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PHILLY : STAKE

Philly Youth Radio won a $600 grant at Stake #6

Philly Youth Radio

1. Describe the project a STAKE Grant would help you accomplish (100 words):
Philly Youth Radio (PYR) is a project that works with a diverse group of local high school students to produce radio stories about their lives and communities. Through a series of intensive radio workshops, students work closely with professional radio producers to create broadcast-quality stories that have been aired on major media outlets. Our hope is that these stories will promote intergenerational, intercultural dialogue, as well as better understanding about young people’s experiences and contributions in this city. PYR runs project-to-project and a STAKE grant would move us one step forward in beginning our third season.

2. How will you use the grant toward the realization of your project? $750 is your imaginary budget (50 words):
For PYR’s third season, we plan to teach a series of intensive radio production workshops in which we pair youth radio apprentices with adult students to create collaborative audio/visual stories about love and relationships.

Youth radio apprentice stipends: $400
Teaching materials: $150
Snacks/tokens: $100
Outreach materials/listening showcase: $100

3. A little about yourself and what led you to your current creative goals. This may include a previous project of yours, ways it both succeeded and failed (this can be entirely unrelated to your proposal) (100 words):
Yowei Shaw is a freelance reporter and audio producer. Beth Patel is an independent audio producer and youth advocate. PYR’s first installment, “Students of Violence,” has been featured on alt.NPR’s YouthCast, Generation PRX, WHYY, and other media outlets. The overwhelming response to our first project prompted a second “season” of PYR in 2012, titled “Teen Sanctuaries.” Our main challenges include a shortage of time and funding. We feel that we could create better stories with our students if we had more time to work on them together. However, without adequate funding, we make do with the time that we have.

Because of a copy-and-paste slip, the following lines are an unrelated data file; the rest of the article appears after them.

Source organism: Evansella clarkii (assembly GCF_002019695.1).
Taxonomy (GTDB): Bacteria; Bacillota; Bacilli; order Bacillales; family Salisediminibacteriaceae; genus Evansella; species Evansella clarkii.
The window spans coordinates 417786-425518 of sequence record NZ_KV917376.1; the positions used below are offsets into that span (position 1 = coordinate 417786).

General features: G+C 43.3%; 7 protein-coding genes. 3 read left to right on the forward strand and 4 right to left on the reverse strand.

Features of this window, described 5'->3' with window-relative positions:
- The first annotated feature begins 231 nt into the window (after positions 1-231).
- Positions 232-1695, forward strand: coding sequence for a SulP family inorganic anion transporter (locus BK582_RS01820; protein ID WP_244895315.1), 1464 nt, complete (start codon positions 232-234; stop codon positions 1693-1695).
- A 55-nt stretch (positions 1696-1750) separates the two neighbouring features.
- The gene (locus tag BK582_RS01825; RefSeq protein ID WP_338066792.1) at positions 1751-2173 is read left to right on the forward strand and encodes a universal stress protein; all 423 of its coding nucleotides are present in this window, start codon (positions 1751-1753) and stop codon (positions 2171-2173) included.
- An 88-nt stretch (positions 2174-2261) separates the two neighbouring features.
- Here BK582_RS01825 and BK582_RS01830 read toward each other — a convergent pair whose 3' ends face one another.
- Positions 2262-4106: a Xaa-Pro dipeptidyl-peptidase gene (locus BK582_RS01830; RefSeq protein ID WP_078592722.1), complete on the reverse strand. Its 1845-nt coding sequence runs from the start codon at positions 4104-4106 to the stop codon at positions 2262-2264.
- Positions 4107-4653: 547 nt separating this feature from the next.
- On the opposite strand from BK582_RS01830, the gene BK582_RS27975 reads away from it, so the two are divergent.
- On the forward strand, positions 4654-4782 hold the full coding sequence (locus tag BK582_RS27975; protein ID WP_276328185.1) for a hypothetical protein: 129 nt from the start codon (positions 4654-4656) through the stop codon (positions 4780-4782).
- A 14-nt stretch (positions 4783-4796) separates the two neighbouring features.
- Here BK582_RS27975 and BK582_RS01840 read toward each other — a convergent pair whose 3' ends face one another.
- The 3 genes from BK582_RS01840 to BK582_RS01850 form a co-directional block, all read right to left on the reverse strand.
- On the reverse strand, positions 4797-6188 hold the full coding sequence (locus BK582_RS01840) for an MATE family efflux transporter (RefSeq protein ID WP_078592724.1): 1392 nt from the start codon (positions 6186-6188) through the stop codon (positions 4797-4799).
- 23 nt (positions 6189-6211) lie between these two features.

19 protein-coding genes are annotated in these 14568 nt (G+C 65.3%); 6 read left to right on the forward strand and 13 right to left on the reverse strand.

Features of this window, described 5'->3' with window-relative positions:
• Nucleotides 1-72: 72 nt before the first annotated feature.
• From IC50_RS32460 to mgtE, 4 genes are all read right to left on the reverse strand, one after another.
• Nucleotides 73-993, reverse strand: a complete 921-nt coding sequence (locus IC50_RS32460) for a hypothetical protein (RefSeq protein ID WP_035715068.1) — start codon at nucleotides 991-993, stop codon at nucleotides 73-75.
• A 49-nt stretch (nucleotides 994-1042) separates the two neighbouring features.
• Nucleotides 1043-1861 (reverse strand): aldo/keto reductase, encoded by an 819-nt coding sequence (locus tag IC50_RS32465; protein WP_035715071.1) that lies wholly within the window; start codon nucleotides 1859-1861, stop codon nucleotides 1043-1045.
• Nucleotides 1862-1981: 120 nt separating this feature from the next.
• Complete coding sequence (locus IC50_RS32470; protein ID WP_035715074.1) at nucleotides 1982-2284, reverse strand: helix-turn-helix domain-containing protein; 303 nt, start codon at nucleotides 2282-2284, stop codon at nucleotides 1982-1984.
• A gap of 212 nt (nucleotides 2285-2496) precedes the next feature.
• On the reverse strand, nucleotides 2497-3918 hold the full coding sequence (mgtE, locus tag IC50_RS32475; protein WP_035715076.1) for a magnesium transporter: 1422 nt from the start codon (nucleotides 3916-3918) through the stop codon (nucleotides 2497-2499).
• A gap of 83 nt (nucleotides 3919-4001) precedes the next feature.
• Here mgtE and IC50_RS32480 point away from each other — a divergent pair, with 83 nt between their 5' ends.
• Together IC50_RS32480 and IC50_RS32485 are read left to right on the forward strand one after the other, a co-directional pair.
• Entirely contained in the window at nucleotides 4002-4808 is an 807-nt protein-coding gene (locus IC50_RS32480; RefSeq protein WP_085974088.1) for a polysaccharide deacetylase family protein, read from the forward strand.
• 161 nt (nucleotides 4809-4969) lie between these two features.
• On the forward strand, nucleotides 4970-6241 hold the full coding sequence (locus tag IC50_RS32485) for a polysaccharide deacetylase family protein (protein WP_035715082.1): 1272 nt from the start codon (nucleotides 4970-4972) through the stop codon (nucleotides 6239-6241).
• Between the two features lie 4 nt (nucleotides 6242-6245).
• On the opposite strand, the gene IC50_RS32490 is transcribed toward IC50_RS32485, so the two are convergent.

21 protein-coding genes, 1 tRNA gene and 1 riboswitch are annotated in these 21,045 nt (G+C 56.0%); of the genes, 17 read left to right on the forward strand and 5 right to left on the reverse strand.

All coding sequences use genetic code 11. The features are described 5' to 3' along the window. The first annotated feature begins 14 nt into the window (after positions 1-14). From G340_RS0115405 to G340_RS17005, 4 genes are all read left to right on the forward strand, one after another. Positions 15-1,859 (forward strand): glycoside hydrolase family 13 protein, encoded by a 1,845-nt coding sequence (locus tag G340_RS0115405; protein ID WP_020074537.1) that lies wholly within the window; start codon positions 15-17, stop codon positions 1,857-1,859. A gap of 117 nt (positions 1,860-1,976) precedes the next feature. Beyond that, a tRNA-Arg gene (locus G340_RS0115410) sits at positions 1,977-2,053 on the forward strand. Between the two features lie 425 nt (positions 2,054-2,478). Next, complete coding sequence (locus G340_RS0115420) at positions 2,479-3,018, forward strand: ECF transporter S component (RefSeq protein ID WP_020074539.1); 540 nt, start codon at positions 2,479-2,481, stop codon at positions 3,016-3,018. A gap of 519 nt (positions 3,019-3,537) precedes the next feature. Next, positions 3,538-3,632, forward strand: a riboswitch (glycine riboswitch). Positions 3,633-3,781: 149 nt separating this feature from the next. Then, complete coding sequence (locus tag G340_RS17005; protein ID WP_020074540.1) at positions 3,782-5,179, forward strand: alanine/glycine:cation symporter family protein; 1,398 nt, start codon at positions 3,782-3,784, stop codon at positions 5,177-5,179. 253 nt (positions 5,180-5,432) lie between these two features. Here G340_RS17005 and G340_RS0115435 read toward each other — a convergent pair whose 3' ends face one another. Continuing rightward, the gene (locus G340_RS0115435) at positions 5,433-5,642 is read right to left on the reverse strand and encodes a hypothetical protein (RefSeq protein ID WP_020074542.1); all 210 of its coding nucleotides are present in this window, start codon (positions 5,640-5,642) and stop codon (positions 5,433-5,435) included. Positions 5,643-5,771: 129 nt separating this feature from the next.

4. Why is this project important? How will it benefit the community? (100 words):
This project helps project the voices of young people in our communities. We ask students to discuss issues that matter to them and then help share their stories on a larger stage. Throughout the process, students improve their writing, editing, and voicing – skills that will be useful long after the project has ended. Most importantly, our students learn to collaborate with adults in a reporter/editor relationship formed through mutual respect and dedication to the best story possible. We feel that our students are leaders in their respective communities and that PYR is important to shaping that leadership.